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X Factor hopeful got her equipment confiscated just because she loves to sing - Elaine Rennie, is one of the hopefuls for X Factor, but sadly she can't performed for the said show as her equipment got confiscated. Unfortunately, she is disturbing the peace in a small town that resulted to her electric guitar and amplifier being confiscated.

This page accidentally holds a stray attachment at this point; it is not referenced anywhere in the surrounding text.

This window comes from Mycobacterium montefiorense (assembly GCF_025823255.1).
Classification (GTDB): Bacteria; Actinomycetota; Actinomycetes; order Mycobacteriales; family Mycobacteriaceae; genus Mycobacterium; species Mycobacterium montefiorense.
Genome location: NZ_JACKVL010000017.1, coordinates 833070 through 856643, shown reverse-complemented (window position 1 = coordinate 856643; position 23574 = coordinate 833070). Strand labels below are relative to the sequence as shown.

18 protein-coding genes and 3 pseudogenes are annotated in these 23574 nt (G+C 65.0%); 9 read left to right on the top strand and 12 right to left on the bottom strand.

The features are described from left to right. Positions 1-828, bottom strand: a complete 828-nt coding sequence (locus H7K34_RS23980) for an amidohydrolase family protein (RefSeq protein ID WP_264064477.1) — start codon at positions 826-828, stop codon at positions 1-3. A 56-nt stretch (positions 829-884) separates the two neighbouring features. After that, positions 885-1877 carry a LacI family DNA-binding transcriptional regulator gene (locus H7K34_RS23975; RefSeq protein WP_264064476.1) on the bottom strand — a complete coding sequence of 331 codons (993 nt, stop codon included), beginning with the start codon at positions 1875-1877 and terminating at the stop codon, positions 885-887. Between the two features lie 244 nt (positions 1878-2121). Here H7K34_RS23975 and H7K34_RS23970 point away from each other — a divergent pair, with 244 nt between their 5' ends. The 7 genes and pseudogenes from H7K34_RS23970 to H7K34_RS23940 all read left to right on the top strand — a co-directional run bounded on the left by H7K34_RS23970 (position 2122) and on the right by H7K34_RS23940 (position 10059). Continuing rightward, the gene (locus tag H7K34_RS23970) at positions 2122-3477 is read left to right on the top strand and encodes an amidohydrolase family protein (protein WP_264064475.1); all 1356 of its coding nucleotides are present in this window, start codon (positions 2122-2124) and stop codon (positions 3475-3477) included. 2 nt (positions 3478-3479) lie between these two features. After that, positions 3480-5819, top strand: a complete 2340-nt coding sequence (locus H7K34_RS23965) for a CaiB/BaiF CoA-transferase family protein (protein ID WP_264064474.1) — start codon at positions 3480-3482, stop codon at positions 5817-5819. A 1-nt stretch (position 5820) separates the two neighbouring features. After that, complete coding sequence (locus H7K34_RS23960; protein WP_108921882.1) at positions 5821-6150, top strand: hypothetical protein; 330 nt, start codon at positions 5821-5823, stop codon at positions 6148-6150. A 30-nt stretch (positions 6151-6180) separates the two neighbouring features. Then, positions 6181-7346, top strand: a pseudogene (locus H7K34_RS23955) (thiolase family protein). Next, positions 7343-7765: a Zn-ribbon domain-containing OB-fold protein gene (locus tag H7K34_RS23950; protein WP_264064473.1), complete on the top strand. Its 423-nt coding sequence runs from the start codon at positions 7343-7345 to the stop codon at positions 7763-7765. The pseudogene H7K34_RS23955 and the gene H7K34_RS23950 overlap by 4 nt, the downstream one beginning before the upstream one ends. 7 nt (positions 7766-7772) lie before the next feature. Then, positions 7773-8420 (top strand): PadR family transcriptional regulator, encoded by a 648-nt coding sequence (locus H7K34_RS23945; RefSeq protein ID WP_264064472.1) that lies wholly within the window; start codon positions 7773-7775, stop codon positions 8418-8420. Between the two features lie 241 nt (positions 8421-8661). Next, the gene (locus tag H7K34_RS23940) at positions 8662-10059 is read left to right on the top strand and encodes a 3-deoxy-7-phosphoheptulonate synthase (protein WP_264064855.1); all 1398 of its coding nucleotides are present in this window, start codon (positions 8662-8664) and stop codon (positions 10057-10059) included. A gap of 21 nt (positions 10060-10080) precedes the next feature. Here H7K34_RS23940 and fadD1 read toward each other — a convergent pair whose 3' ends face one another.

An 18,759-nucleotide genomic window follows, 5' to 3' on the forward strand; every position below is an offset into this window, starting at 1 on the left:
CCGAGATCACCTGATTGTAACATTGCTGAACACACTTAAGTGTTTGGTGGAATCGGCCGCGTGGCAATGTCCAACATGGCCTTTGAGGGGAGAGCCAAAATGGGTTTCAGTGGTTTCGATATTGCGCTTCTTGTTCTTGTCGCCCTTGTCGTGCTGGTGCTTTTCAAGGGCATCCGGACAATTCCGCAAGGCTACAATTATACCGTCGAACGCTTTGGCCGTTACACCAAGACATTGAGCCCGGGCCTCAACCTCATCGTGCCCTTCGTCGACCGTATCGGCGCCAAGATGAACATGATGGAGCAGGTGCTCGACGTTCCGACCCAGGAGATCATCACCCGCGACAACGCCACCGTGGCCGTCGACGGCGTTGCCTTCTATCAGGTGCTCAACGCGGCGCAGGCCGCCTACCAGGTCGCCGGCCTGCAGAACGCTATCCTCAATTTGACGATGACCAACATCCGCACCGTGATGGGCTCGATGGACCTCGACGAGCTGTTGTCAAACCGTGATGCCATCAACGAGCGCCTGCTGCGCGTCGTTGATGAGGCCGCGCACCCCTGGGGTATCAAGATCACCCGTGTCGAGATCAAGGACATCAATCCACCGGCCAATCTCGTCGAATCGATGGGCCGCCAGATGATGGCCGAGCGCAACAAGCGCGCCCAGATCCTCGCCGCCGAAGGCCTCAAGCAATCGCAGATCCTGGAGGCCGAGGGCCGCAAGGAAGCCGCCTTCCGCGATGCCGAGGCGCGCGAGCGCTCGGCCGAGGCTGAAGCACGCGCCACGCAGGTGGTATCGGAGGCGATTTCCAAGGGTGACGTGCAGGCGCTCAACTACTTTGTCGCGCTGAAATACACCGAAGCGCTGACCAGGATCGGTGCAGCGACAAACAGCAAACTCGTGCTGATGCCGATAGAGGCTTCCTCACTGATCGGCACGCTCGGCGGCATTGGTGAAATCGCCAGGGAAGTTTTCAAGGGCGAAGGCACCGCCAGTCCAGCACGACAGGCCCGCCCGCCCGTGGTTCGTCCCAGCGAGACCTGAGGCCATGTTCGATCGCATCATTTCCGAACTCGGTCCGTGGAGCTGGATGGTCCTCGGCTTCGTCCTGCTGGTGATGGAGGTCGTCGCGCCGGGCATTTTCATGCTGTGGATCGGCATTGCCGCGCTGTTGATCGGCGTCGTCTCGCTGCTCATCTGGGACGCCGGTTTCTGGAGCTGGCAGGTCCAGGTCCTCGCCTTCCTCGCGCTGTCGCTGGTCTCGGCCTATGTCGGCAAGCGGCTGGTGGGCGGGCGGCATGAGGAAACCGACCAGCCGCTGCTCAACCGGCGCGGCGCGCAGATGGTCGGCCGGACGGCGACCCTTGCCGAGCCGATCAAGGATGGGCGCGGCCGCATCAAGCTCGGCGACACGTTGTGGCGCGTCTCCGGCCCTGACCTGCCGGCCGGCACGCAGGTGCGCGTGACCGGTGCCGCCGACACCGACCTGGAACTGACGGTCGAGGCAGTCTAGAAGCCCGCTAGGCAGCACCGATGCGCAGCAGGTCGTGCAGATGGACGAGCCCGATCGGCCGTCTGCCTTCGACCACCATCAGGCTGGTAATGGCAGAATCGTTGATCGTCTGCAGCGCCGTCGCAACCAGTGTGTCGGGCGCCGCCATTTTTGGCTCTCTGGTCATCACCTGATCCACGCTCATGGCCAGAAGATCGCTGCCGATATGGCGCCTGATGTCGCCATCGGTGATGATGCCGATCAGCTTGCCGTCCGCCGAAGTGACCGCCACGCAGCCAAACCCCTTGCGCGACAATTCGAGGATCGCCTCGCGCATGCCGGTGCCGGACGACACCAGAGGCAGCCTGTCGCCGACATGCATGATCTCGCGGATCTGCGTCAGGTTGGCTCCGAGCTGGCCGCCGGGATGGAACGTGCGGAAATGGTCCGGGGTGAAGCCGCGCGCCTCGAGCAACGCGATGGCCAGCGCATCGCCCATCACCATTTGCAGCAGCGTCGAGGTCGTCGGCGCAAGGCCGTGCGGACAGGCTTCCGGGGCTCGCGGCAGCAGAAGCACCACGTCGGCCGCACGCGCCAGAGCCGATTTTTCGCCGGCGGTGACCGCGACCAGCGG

A sad thing happened to one of the hopefuls of X Factors as she got stripped of her guitar and amp right after she serenades the drinkers in Newcastle's bars and clubs at 4 in the morning. Elaine Rennie, who is also a former Stars In Their Eyes finalist, had been called into court as she breached an order that banned her from performing late at night in the city. Sadly, the Newcastle Magistrates' Court ordered the confiscation of her amplifier and electric guitar. The event will derail her from her musical career, and halt her chance from performing on X Factor. She said: 'My equipment was seized four days before I had an X Factor audition in Glasgow. To practice her signing talent, she does street performance and donates the money that she got to a local church and an animal sanctuary. She said: 'I always give the money away to charities. This year I’m going to try to go on the X Factor and also Britain’s Got Talent.' The council chiefs have drawn up a code of practice for buskers to stop residents being hounded with music. Because she uses an amplifier, Rennie was charge with five offences of creating noise pollution. During the hearing, she begs the magistrates not to take her amplifier and even offered them a sum of £2,000 fine so that they won’t take her equipments. Tim Gregory, the guy who represents Rennie claimed that her client never received any noise abatement notice. He continued that the amp was a present from her late aunt and she had a specialist that had retired since. It would be hard to replace the amp since it is tune in especially to her voice. He also revealed about the mental health problems that her client is suffering from, such as obsessive compulsive disorder and bi-polar condition. The only way she could treat her condition is with music She already got a contract with a music company and got a CD. Every week, she goes to the church to perform for the lord. Rennie noted that the public performances is her way of treating her condition, also boosting her self-esteem at the same time. During a court hearing this week Rennie was ordered to pay a £145 fine, £450 costs and a £20 victim surcharge. Melanie Bulman, prosecution said that there was a buskers that prevents anyone to play music between 8pm to 10am. She said: 'Buskers tend to operate in certain areas of the city where people move from one licensed premises to another. This is made so that there won’t be any more people crowding around the buskers at an early time.
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